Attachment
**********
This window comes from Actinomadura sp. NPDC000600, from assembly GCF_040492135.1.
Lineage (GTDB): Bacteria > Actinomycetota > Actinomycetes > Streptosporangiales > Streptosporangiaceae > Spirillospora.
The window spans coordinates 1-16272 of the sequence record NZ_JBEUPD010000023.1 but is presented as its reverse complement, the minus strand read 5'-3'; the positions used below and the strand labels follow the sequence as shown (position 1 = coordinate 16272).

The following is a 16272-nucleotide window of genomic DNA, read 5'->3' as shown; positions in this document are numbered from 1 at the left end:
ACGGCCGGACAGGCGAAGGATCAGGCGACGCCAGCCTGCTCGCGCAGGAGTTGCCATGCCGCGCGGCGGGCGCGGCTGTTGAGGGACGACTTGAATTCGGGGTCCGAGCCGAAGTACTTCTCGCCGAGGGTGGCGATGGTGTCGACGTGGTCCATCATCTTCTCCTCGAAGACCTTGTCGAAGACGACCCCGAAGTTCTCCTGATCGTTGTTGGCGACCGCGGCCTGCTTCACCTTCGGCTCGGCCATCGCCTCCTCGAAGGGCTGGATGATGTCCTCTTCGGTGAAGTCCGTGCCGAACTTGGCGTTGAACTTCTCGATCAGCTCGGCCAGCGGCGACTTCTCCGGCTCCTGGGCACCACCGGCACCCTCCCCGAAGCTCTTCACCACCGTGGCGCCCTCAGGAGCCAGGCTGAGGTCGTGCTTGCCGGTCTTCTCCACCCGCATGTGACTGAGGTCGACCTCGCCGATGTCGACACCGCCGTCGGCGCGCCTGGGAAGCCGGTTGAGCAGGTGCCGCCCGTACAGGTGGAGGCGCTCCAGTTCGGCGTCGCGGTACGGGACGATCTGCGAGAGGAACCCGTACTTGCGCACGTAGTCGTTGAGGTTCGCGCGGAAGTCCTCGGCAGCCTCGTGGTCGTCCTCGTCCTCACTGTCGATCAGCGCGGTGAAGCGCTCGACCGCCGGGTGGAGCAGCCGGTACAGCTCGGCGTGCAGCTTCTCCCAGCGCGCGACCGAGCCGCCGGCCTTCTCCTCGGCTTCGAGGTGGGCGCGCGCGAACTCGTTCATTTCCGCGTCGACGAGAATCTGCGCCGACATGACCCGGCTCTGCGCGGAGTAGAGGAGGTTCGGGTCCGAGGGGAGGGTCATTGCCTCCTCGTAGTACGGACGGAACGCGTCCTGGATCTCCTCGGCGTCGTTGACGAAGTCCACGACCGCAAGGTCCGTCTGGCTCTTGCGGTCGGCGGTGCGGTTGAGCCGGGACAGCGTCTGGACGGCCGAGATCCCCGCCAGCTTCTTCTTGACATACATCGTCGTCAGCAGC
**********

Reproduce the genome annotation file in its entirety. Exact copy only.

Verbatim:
This window comes from Actinomadura sp. NPDC000600, from assembly GCF_040492135.1.
Lineage (GTDB): Bacteria > Actinomycetota > Actinomycetes > Streptosporangiales > Streptosporangiaceae > Spirillospora.
The window spans coordinates 1-16272 of the sequence record NZ_JBEUPD010000023.1 but is presented as its reverse complement, the minus strand read 5'-3'; the positions used below and the strand labels follow the sequence as shown (position 1 = coordinate 16272).

The following is a 16272-nucleotide window of genomic DNA, read 5'->3' as shown; positions in this document are numbered from 1 at the left end:
ACGGCCGGACAGGCGAAGGATCAGGCGACGCCAGCCTGCTCGCGCAGGAGTTGCCATGCCGCGCGGCGGGCGCGGCTGTTGAGGGACGACTTGAATTCGGGGTCCGAGCCGAAGTACTTCTCGCCGAGGGTGGCGATGGTGTCGACGTGGTCCATCATCTTCTCCTCGAAGACCTTGTCGAAGACGACCCCGAAGTTCTCCTGATCGTTGTTGGCGACCGCGGCCTGCTTCACCTTCGGCTCGGCCATCGCCTCCTCGAAGGGCTGGATGATGTCCTCTTCGGTGAAGTCCGTGCCGAACTTGGCGTTGAACTTCTCGATCAGCTCGGCCAGCGGCGACTTCTCCGGCTCCTGGGCACCACCGGCACCCTCCCCGAAGCTCTTCACCACCGTGGCGCCCTCAGGAGCCAGGCTGAGGTCGTGCTTGCCGGTCTTCTCCACCCGCATGTGACTGAGGTCGACCTCGCCGATGTCGACACCGCCGTCGGCGCGCCTGGGAAGCCGGTTGAGCAGGTGCCGCCCGTACAGGTGGAGGCGCTCCAGTTCGGCGTCGCGGTACGGGACGATCTGCGAGAGGAACCCGTACTTGCGCACGTAGTCGTTGAGGTTCGCGCGGAAGTCCTCGGCAGCCTCGTGGTCGTCCTCGTCCTCACTGTCGATCAGCGCGGTGAAGCGCTCGACCGCCGGGTGGAGCAGCCGGTACAGCTCGGCGTGCAGCTTCTCCCAGCGCGCGACCGAGCCGCCGGCCTTCTCCTCGGCTTCGAGGTGGGCGCGCGCGAACTCGTTCATTTCCGCGTCGACGAGAATCTGCGCCGACATGACCCGGCTCTGCGCGGAGTAGAGGAGGTTCGGGTCCGAGGGGAGGGTCATTGCCTCCTCGTAGTACGGACGGAACGCGTCCTGGATCTCCTCGGCGTCGTTGACGAAGTCCACGACCGCAAGGTCCGTCTGGCTCTTGCGGTCGGCGGTGCGGTTGAGCCGGGACAGCGTCTGGACGGCCGAGATCCCCGCCAGCTTCTTCTTGACATACATCGTCGTCAGCAGC